Carter, Netanyahu call it a day after discussing Iran deal

In high-stakes talks aimed at calming U.S. allies' fears about the Iran nuclear deal, Defense Secretary Ash Carter appeared to change no minds among Israeli leaders fiercely opposed to the deal.

They called it a bad deal. He called it a good deal. And they all just called it a day.

Carter on Tuesday did avoid a public tongue-lashing by Prime Minister Benjamin Netanyahu. The Israeli leader has called the Iran deal a monumental mistake and asserted that it severely weakens Israel's security, strengthens Iran and contradicts President Barack Obama's stated goal of preventing Iran from acquiring a nuclear weapon.

Carter and Netanyahu met Tuesday in the prime minister's office in Jerusalem. Neither commented on Iran in a brief appearance before news cameras and reporters. They shook hands and Netanyahu quickly steered Carter upstairs, to Carter's apparent surprise that Netanyahu was bypassing a chance to publicly attack the deal.

Later, during remarks to U.S., French, Belgian, British, Jordanian and other international troops at an air base in Jordan, Carter mentioned that Netanyahu had been blunt behind closed doors.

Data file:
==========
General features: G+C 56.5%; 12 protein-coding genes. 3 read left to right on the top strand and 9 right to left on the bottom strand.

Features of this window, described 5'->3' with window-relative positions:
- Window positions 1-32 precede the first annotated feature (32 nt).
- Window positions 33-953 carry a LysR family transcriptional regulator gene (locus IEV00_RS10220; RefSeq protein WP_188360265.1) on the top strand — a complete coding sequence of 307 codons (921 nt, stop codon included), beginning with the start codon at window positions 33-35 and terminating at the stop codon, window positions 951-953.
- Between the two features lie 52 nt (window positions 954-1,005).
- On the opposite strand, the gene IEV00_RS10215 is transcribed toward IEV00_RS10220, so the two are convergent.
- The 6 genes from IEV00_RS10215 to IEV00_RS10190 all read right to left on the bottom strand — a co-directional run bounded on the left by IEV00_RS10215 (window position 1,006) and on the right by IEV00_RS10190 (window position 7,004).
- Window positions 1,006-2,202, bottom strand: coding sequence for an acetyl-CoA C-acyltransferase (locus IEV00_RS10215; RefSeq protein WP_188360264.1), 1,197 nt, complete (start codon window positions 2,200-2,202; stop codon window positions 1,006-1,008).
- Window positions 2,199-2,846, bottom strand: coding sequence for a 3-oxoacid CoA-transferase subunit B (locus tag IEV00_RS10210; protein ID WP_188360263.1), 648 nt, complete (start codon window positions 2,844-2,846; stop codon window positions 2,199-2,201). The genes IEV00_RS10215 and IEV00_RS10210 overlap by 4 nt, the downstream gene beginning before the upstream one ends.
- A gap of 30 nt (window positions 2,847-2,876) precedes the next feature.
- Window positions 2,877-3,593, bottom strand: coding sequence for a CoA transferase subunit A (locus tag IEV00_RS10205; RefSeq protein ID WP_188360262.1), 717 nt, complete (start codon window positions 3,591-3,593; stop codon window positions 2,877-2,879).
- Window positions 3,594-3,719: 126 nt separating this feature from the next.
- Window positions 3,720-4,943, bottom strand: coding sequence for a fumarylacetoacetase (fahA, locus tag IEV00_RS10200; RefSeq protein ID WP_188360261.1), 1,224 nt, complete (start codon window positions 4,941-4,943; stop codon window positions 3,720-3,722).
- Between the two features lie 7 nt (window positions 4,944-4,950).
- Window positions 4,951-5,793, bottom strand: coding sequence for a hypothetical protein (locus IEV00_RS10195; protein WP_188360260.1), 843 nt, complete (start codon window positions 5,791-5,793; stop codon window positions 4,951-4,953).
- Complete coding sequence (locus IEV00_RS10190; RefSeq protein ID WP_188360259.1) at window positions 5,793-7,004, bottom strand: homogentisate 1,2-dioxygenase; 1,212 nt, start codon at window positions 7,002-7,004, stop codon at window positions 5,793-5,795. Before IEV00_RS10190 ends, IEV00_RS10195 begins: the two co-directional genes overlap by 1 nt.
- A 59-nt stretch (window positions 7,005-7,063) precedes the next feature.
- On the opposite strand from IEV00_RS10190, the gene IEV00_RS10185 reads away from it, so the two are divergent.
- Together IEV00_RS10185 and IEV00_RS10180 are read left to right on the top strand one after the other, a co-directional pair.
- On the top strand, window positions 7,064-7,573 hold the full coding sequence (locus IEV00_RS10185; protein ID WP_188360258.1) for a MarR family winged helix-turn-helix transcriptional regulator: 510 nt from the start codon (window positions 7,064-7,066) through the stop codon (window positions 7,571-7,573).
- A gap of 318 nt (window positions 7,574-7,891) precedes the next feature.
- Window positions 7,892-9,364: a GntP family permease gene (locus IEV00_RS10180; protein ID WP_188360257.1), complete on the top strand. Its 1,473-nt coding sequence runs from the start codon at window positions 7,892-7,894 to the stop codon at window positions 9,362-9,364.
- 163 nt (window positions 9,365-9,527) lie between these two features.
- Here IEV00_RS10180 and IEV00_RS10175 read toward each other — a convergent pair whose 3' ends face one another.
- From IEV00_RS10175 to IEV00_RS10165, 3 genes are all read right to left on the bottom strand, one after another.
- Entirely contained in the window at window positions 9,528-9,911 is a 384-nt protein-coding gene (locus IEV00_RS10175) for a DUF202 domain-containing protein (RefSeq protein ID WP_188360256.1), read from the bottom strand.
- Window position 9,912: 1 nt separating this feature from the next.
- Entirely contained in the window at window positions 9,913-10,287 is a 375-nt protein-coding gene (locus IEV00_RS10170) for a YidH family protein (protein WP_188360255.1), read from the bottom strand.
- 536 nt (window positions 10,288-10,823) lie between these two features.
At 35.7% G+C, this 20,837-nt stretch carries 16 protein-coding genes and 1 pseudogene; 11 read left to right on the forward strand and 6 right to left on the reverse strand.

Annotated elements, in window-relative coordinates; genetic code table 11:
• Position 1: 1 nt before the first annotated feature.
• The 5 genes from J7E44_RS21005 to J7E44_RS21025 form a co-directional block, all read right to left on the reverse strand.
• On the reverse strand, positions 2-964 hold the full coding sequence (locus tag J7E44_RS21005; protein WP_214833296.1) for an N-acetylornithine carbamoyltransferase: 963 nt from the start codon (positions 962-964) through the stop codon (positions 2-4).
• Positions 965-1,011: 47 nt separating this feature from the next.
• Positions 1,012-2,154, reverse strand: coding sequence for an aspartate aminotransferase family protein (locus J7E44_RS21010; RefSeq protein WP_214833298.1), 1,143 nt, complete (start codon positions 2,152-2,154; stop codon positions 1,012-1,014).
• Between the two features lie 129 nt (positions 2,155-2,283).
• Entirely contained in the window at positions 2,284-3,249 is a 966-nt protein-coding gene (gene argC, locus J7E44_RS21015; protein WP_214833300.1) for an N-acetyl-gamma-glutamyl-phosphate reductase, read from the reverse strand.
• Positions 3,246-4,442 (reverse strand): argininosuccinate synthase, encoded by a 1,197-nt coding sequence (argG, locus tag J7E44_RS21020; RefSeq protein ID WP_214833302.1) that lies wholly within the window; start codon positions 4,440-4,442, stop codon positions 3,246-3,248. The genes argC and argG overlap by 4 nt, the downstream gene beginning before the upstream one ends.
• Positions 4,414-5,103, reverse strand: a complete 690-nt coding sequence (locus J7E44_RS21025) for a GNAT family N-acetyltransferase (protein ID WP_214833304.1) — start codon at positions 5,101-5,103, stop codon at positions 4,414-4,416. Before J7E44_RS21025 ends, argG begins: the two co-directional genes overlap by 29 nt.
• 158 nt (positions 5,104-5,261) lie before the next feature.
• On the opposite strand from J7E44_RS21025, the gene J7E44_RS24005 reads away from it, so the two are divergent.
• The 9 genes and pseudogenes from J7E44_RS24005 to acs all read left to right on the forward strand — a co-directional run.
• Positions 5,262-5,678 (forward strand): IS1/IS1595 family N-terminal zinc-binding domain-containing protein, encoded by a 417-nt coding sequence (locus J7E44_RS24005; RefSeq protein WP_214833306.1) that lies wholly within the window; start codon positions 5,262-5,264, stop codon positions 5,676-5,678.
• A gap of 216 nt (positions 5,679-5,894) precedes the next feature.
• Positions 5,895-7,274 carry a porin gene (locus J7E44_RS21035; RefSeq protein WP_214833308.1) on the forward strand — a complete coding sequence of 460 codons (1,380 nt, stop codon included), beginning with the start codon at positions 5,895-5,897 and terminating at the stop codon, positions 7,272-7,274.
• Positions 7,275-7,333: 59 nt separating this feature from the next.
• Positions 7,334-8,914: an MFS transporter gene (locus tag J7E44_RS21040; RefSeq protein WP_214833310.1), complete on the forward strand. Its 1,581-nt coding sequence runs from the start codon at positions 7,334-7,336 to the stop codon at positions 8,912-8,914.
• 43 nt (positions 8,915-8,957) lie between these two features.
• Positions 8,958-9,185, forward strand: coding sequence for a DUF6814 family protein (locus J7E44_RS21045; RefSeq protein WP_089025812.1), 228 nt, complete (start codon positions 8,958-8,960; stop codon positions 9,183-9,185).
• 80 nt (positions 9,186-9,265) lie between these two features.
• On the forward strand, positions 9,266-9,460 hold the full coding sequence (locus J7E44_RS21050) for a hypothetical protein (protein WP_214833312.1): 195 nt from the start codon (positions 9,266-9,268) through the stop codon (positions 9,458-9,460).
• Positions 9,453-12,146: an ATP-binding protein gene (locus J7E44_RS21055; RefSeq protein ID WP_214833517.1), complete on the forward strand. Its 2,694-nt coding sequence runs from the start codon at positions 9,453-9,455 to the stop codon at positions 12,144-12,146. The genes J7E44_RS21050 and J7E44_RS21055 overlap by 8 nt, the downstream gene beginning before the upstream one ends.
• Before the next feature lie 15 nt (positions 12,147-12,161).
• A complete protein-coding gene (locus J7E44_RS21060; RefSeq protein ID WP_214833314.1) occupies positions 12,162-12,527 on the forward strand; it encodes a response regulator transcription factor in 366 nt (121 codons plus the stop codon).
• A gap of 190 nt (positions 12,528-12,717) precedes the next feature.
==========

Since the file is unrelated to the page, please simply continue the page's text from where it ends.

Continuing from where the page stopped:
"The prime minister made it quite clear that he disagreed with us with respect to the nuclear deal in Iran," Carter said. "But friends can disagree."

Carter has said his aim is to keep the U.S.-Israeli military relationship on track and to promise that the U.S. will offer more cooperation on joint defense projects like missile defense.

A Carter aide who attended the talks in Jerusalem later told reporters that Netanyahu bluntly expressed his opposition to the Iran deal but did not get angry or upset with Carter. The aide spoke on condition of anonymity in order to discuss specifics of a closed meeting.

Netanyahu made the same arguments against the deal that he has expressed publicly numerous times since the agreement was announced earlier this month, the aide said, including his view that Iran will use money freed up by the removal of international economic sanctions to accelerate its support for proxies like the Lebanese Hezbollah that threaten Israel.

Carter countered with the U.S. view that Iran is likely to be compelled to use much of its windfall to fix a badly damaged economy.

The U.S. official said neither Carter nor Netanyahu raised the issue of potential U.S. compensation to Israel in the form of increased defense assistance to counter Iran-related threats.

Carter flew to Israel on Sunday to begin a week-long tour of the Middle East focused on reassuring allies about Iran and assessing progress in the coalition air campaign against the Islamic State in Syria and Iraq. He was the first Cabinet-level U.S. official to meet with Netanyahu since the signing of the Iran deal.

Carter was flying to Jedda, Saudi Arabia on Wednesday to consult with Saudi leaders, who are also unsettled by an Iran accord they see as likely to increase Iranian power and influence in the Persian Gulf and beyond.